The COVID-19 pandemic showed that it does not have to be this way. Forced to adopt alternative methods, digital innovations that had already been brewing across the life sciences industry became mainstream. Many investigators started leveraging cloud-based decentralized clinical trial (DCT) platforms, digital technologies, and wearable devices to bring trials to patients. And things are better. As use of decentralized components, such as eConsent, remote patient monitoring, and telemedicine, have increased, stoppages and trial delays have steadily declined. The results of a new GlobalData study report show that the rate of low accrual issues declined substantially to 19% in 2020 from 32% in 2011.11
Addressing Trial Awareness and Interest
Prior to the COVID-19 pandemic, most patients had very little understanding of how clinical trials work or how to find ones in which they would be eligible to participate. Now, trials are firmly in the public eye, and the average individual is talking about development timelines, how trials are being conducted and where, and the benefits and risks. Awareness is growing. However, there still are no streamlined ways for patients to search for available trials, and that must change. In addition, health care professionals must start proactively advocating and promoting trials to patients, especially as technology is making trials more accessible to everyone.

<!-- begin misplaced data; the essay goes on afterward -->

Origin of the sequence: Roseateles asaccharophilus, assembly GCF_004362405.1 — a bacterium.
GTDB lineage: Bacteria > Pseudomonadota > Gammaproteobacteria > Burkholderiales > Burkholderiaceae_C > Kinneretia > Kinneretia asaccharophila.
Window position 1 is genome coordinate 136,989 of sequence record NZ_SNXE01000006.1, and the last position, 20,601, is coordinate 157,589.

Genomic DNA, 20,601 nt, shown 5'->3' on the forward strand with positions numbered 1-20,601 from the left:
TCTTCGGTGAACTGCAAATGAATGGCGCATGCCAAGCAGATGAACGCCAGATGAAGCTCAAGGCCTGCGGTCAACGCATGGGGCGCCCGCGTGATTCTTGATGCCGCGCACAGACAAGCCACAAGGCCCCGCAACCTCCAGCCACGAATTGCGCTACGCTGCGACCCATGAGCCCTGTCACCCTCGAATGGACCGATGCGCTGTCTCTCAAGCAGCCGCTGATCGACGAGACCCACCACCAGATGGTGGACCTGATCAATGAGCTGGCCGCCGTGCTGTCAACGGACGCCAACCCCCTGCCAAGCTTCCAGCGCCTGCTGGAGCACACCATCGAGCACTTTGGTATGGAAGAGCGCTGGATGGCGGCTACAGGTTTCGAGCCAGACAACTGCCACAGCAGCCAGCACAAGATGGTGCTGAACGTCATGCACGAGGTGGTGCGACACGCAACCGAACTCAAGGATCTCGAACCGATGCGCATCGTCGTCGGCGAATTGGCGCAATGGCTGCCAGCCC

Decentralized, technology-enabled research is quickly becoming a patient favorite. In fact, of 3800 patients recently surveyed, 44% of whom had previous clinical trial experience, just 26% said that they prefer clinical trial procedures to be conducted at the trial site. More than one-third said that they prefer a hybrid approach, and nearly 60% would consider participating in a trial where all visits were conducted virtually.12
Given the greater accessibility and low patient burden associated with a decentralized approach to clinical trials, an increasing number of trial sponsors are embracing the move, improving patient recruitment, and helping democratize clinical research.